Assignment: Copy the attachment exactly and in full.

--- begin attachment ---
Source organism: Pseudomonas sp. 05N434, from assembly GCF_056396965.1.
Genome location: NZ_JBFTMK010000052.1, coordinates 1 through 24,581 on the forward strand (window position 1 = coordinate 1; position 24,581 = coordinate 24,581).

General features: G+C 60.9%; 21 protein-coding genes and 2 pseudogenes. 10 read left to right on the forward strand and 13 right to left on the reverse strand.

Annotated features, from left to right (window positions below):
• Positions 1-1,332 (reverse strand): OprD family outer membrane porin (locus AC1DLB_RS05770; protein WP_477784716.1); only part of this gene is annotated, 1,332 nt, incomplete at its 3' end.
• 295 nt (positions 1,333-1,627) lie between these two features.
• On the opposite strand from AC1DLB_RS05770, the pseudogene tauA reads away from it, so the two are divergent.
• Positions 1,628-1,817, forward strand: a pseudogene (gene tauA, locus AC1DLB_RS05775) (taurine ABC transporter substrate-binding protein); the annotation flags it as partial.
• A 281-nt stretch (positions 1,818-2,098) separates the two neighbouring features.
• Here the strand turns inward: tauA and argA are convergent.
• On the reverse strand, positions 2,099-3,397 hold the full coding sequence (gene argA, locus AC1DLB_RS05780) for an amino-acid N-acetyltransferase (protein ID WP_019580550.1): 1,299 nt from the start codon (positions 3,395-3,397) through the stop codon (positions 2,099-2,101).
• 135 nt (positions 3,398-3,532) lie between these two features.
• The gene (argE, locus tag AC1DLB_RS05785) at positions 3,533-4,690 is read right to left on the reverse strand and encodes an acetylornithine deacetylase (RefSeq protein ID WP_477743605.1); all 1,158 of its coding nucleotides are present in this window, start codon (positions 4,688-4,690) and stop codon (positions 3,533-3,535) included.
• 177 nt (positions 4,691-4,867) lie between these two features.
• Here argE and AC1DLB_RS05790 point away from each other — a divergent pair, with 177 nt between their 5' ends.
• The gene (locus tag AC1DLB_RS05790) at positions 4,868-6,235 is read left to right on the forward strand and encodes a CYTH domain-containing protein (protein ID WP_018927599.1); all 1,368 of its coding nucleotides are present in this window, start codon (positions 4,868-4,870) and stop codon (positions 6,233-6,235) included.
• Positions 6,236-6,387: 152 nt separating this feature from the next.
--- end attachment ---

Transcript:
Source organism: Pseudomonas sp. 05N434, from assembly GCF_056396965.1.
Genome location: NZ_JBFTMK010000052.1, coordinates 1 through 24,581 on the forward strand (window position 1 = coordinate 1; position 24,581 = coordinate 24,581).

General features: G+C 60.9%; 21 protein-coding genes and 2 pseudogenes. 10 read left to right on the forward strand and 13 right to left on the reverse strand.

Annotated features, from left to right (window positions below):
• Positions 1-1,332 (reverse strand): OprD family outer membrane porin (locus AC1DLB_RS05770; protein WP_477784716.1); only part of this gene is annotated, 1,332 nt, incomplete at its 3' end.
• 295 nt (positions 1,333-1,627) lie between these two features.
• On the opposite strand from AC1DLB_RS05770, the pseudogene tauA reads away from it, so the two are divergent.
• Positions 1,628-1,817, forward strand: a pseudogene (gene tauA, locus AC1DLB_RS05775) (taurine ABC transporter substrate-binding protein); the annotation flags it as partial.
• A 281-nt stretch (positions 1,818-2,098) separates the two neighbouring features.
• Here the strand turns inward: tauA and argA are convergent.
• On the reverse strand, positions 2,099-3,397 hold the full coding sequence (gene argA, locus AC1DLB_RS05780) for an amino-acid N-acetyltransferase (protein ID WP_019580550.1): 1,299 nt from the start codon (positions 3,395-3,397) through the stop codon (positions 2,099-2,101).
• 135 nt (positions 3,398-3,532) lie between these two features.
• The gene (argE, locus tag AC1DLB_RS05785) at positions 3,533-4,690 is read right to left on the reverse strand and encodes an acetylornithine deacetylase (RefSeq protein ID WP_477743605.1); all 1,158 of its coding nucleotides are present in this window, start codon (positions 4,688-4,690) and stop codon (positions 3,533-3,535) included.
• 177 nt (positions 4,691-4,867) lie between these two features.
• Here argE and AC1DLB_RS05790 point away from each other — a divergent pair, with 177 nt between their 5' ends.
• The gene (locus tag AC1DLB_RS05790) at positions 4,868-6,235 is read left to right on the forward strand and encodes a CYTH domain-containing protein (protein ID WP_018927599.1); all 1,368 of its coding nucleotides are present in this window, start codon (positions 4,868-4,870) and stop codon (positions 6,233-6,235) included.
• Positions 6,236-6,387: 152 nt separating this feature from the next.